Cryptocurrency: Has The Bubble Burst?
Secrets Of The Spies
Why isn’t this stuff taught in schools? Why, instead of those tangents and cosines, don’t children learn every get-rich-quick scheme in history was a con-trick?
The answer is that half the class would take the teacher’s warning as further proof that ‘the Government’ is lying to them and ‘Boris Johnson’ wants them to be poor.
Social media has addled the brains of a generation, as gullible presenter Ade Adepitan was all too eager to demonstrate in Cryptocurrency: Has The Bubble Burst? (C4).
Ade greedily threw his own money into delusionary internet scams including Bitcoin and Ethereum, the made-up money markets.
He did this despite an explicit warning from a former City trader that Bitcoin, which is not legal tender in the UK, was ‘a pyramid scheme — it’s fool’s gold and it’s dangerous’.
Social media has addled the brains of a generation, as gullible presenter Ade Adepitan was all too eager to demonstrate in Cryptocurrency: Has The Bubble Burst? (C4)
This man spent his career in the financial sector. But Ade preferred to listen to a 23-year-old rapper with no financial experience, who rattled off lyrics about how wealthy he was going to be.
A bloke who ran a pest control business extolled the reliability of an electronic currency he set up online himself, called Koda. It’s one of an estimated 18,000 e-coins worldwide, the internet equivalent of Monopoly money.
Some might wonder whether invisible banknotes invented by a ratcatcher are a safe investment. Not Ade. He was dreaming of the profits he’d make in this digital gold rush.
The pity of it is that history books are littered with similar financial hallucinations. Most get forgotten. Around 1720, for instance, a Scottish chancer called John Law bankrupted the French aristocracy with a fake scheme selling shares in trade with America’s deep South — the Mississippi Scheme.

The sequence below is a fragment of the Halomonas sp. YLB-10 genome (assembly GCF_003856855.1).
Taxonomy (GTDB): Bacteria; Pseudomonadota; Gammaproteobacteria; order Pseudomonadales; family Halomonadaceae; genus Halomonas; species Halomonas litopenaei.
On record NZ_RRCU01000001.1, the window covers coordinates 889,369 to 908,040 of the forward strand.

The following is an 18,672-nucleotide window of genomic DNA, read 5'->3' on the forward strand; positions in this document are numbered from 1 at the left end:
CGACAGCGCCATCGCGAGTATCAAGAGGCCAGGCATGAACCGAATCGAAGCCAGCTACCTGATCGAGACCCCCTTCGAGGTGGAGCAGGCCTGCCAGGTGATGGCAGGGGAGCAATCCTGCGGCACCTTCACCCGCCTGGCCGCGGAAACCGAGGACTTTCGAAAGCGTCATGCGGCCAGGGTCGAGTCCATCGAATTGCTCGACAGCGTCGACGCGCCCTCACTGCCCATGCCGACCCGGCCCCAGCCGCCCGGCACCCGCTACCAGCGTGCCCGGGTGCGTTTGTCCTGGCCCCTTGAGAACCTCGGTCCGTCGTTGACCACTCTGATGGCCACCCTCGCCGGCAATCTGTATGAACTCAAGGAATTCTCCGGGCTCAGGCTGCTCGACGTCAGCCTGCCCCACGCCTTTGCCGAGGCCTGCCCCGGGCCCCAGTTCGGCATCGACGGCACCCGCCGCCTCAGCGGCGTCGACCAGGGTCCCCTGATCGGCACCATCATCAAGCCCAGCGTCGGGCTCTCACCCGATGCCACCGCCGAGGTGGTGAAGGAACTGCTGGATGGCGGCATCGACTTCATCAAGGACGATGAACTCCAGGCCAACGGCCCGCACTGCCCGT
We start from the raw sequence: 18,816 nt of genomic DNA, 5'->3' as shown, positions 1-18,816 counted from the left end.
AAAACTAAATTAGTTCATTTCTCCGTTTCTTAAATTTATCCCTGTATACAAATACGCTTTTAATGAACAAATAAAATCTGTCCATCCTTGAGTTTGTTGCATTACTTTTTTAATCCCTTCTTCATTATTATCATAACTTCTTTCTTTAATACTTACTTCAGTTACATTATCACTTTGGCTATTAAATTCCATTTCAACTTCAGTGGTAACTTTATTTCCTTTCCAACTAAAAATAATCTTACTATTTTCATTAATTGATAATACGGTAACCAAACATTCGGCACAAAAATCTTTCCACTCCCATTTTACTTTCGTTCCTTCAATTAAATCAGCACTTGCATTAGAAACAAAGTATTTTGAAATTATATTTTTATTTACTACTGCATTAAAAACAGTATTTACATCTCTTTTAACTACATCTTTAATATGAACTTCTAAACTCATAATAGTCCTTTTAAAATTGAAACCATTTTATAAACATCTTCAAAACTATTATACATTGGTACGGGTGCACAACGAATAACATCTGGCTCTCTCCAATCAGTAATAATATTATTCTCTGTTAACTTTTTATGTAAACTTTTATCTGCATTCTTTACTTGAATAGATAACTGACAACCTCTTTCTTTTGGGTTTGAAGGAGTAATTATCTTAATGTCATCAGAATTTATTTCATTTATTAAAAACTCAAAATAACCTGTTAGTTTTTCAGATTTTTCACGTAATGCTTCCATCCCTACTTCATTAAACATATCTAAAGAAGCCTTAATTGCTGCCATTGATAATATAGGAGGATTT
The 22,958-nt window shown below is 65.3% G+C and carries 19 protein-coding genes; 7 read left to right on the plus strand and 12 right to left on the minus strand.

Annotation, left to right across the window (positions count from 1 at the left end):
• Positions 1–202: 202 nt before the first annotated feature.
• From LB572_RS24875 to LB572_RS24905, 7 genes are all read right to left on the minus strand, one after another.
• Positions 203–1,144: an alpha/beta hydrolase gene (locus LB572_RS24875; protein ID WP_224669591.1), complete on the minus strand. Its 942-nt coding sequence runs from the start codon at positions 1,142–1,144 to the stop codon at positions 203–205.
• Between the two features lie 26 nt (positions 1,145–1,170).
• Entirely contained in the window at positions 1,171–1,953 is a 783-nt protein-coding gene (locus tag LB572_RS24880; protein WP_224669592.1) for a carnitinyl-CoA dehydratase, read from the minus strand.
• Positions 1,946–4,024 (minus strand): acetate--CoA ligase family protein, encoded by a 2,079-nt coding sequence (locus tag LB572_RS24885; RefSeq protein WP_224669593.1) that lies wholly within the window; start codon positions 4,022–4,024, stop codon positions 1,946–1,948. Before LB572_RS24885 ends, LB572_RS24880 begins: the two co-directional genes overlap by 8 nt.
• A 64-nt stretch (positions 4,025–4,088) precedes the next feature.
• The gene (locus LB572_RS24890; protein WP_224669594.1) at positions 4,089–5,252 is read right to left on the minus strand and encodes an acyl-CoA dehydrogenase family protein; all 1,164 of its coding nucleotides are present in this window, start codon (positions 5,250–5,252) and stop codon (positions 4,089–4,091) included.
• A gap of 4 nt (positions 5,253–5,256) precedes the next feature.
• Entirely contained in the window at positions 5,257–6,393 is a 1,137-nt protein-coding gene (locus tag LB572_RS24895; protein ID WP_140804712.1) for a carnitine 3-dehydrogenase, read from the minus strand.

Law was besieged by French noblewomen, desperate to be permitted to invest. One had her footmen overturn her carriage in the street to get his attention.
But Ade’s investigations didn’t include any history. All his attention was on a man in a Lamborghini, who claimed to have made so much money speculating in cryptocurrencies that he now regarded a £1 million investment not as gambling but as a philosophical experiment. Yeah, right.
More confidence tricks with international implications were revealed in Secrets Of The Spies (ITV), a lightweight but amusing browse through the annals of espionage.
Kim Philby, the MI6 chief who was really a Russian mole, looked as slippery as a buttered haddock, in a 1955 TV interview
It’s always fun to see how keen old spies are to tell all. From KGB defectors to Al-Qaeda double agents, they queued up to reveal their deceptions.
They’re so thrilled to have an audience, it’s a wonder they ever managed to conceal their secret identities. Perhaps they weren’t as good at lying as they thought. Kim Philby, the MI6 chief who was really a Russian mole, looked as slippery as a buttered haddock, in a 1955 TV interview.
He smirked, he stuck his tongue in his cheek, he stared down the camera lens with contempt. Philby’s claims of innocence were so unbelievable, he might as well have announced, like Prince Andrew, that he couldn’t sweat.
A far more convincing double agent wasn’t uncovered until she was 87. Melita Norwood, a former secretary at Britain’s atomic research project, was a top KGB asset. By sending files on nuclear weapons to Moscow, she did untold damage to our defences.
The old girl’s appearance gave nothing away. Even when she was unmasked, living in retirement in Bexleyheath, South London, she seemed so harmless that the MoD couldn’t bring itself to prosecute her.
One wag dubbed her The Spy Who Came In From The Co-Op. How many others like her were never caught, I wonder?
Big cat of the week: Beryl the Longleat lioness was low on confidence, until keepers let her feed first at mealtimes. Now the lion pride, seen as Animal Park (BBC1) returned, regard her as their alpha female. It’s been a great summer for lionesses.
CHRISTOPHER STEVENS: Digital gold rush and why it’s even easier to part a fool and his money